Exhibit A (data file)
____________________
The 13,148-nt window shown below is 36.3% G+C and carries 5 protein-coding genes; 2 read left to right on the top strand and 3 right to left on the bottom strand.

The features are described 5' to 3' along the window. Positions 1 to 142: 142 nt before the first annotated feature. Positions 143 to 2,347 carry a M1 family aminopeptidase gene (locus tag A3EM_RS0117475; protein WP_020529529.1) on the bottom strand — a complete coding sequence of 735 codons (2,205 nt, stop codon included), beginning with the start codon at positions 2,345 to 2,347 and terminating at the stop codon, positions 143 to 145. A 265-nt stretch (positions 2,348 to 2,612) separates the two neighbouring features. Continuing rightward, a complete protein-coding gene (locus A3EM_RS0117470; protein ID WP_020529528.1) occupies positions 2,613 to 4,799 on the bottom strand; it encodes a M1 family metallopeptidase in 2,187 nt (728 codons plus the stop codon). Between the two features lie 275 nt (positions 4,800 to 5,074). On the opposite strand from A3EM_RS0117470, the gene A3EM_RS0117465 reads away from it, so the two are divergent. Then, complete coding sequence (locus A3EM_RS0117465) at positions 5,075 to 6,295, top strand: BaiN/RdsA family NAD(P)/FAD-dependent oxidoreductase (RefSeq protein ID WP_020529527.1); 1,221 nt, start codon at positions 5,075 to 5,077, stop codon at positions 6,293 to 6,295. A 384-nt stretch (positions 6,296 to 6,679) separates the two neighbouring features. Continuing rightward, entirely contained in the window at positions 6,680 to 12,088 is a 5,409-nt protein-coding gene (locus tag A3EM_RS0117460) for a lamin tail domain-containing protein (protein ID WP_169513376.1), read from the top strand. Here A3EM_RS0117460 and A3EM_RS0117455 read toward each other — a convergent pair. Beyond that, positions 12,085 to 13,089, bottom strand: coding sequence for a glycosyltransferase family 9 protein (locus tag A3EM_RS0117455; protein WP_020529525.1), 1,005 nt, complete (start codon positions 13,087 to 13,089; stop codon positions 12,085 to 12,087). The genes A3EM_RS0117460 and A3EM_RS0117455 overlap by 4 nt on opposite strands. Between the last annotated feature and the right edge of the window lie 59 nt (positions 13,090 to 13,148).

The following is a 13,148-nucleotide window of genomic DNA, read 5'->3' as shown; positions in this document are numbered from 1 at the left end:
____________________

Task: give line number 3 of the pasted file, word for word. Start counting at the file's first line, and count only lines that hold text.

The following is a 13,148-nucleotide window of genomic DNA, read 5'->3' as shown; positions in this document are numbered from 1 at the left end: